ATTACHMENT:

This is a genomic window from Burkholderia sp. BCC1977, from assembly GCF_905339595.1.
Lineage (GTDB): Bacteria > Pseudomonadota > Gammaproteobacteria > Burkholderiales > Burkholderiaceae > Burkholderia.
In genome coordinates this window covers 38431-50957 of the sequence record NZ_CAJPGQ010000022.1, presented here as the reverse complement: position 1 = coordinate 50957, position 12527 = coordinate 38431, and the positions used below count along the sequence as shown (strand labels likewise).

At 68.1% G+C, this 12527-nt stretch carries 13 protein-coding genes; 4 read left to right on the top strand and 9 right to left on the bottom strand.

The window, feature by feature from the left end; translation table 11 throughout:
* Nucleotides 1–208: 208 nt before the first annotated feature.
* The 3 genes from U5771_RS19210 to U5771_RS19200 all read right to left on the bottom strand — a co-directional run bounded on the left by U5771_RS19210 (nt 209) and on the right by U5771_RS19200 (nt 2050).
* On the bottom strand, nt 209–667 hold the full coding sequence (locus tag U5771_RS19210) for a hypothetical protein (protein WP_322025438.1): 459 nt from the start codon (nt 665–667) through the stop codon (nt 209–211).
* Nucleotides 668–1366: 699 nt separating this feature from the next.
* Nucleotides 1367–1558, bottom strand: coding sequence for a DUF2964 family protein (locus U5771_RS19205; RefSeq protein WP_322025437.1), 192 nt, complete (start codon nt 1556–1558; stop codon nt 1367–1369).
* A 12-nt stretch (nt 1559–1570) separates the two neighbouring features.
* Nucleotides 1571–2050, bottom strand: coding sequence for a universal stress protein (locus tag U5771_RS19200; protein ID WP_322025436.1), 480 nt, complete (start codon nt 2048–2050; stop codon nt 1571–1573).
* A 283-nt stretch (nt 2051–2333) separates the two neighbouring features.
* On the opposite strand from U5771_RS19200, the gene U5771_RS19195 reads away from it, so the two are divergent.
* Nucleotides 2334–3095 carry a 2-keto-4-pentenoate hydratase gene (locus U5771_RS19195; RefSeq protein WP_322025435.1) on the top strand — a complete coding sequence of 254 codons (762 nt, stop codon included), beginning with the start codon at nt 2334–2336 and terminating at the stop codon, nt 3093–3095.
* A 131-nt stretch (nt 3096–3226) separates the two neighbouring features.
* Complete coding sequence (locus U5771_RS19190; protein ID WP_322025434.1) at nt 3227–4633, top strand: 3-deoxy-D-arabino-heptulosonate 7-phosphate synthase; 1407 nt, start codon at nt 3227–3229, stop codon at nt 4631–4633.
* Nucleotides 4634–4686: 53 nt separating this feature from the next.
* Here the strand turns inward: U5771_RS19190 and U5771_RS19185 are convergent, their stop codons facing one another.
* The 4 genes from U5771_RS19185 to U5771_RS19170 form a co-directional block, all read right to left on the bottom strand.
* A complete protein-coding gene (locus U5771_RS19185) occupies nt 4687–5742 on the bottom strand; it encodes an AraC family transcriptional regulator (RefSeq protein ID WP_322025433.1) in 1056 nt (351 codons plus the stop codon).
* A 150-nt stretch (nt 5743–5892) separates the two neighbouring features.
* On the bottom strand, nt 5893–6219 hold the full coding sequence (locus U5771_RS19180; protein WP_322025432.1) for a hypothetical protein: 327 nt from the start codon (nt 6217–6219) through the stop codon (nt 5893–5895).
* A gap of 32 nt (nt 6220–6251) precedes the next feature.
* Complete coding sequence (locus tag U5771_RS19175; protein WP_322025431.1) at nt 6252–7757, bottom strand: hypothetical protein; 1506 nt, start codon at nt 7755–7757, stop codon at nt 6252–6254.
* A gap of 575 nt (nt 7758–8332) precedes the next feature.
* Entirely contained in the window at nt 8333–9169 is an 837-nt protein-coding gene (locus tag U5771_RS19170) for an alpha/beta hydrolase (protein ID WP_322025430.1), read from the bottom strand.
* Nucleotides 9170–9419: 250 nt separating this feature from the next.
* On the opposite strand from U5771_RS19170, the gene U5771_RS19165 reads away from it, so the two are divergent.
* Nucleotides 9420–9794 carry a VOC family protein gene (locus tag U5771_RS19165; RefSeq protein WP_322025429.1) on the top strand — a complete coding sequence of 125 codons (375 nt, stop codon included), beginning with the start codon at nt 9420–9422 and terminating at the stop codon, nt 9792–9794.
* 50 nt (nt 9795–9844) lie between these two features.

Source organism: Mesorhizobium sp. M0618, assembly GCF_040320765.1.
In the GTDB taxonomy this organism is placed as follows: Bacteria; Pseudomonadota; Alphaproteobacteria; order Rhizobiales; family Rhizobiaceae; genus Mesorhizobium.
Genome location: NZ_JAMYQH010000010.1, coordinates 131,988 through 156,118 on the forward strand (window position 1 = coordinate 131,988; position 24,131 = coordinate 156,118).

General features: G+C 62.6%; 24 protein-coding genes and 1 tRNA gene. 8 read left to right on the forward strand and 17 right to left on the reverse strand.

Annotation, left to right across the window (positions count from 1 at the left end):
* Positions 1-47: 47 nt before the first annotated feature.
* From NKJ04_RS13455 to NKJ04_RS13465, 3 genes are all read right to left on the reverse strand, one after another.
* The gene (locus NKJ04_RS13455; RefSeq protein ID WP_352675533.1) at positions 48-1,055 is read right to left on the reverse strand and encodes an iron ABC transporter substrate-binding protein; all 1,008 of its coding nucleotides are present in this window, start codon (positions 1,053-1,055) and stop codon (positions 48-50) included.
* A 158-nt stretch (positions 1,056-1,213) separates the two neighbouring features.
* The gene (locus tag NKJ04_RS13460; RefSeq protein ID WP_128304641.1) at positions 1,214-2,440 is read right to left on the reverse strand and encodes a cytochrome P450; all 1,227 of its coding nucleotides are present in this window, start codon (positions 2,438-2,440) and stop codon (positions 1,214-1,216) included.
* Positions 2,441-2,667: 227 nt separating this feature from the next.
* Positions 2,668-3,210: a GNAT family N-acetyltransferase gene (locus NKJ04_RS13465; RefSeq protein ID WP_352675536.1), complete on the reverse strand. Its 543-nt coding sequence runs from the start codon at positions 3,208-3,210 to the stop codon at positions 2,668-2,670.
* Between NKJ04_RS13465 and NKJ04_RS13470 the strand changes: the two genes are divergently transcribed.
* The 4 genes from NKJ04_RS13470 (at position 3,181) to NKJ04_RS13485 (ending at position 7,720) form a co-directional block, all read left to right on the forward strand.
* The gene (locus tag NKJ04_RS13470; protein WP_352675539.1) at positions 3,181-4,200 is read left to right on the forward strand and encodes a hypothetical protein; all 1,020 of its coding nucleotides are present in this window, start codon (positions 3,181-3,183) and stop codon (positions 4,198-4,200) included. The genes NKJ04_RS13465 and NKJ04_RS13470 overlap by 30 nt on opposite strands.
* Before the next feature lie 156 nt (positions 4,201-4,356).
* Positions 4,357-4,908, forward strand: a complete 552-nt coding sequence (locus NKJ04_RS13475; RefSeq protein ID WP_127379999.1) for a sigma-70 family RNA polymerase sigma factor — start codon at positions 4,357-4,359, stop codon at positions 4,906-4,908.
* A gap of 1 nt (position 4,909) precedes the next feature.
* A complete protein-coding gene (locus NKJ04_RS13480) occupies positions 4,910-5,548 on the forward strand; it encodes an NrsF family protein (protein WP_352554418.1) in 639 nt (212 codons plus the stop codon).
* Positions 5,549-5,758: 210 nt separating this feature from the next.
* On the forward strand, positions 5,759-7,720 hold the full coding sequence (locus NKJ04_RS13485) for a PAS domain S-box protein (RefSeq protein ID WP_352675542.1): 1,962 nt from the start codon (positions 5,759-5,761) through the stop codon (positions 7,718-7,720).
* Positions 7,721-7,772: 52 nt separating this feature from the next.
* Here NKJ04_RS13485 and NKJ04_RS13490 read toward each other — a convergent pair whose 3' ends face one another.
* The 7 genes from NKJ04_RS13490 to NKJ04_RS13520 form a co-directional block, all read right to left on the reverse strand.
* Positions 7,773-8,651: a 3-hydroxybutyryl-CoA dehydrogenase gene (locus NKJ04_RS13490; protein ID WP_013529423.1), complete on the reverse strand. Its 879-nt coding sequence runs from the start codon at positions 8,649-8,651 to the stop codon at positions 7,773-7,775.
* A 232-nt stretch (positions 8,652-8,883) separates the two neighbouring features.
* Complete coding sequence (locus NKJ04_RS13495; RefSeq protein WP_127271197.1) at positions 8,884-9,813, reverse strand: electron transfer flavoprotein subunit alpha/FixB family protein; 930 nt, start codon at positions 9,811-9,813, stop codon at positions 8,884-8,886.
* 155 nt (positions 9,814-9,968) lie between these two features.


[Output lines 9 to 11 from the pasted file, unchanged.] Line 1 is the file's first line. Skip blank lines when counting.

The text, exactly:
* Nucleotides 668–1366: 699 nt separating this feature from the next.
* Nucleotides 1367–1558, bottom strand: coding sequence for a DUF2964 family protein (locus U5771_RS19205; RefSeq protein WP_322025437.1), 192 nt, complete (start codon nt 1556–1558; stop codon nt 1367–1369).
* A 12-nt stretch (nt 1559–1570) separates the two neighbouring features.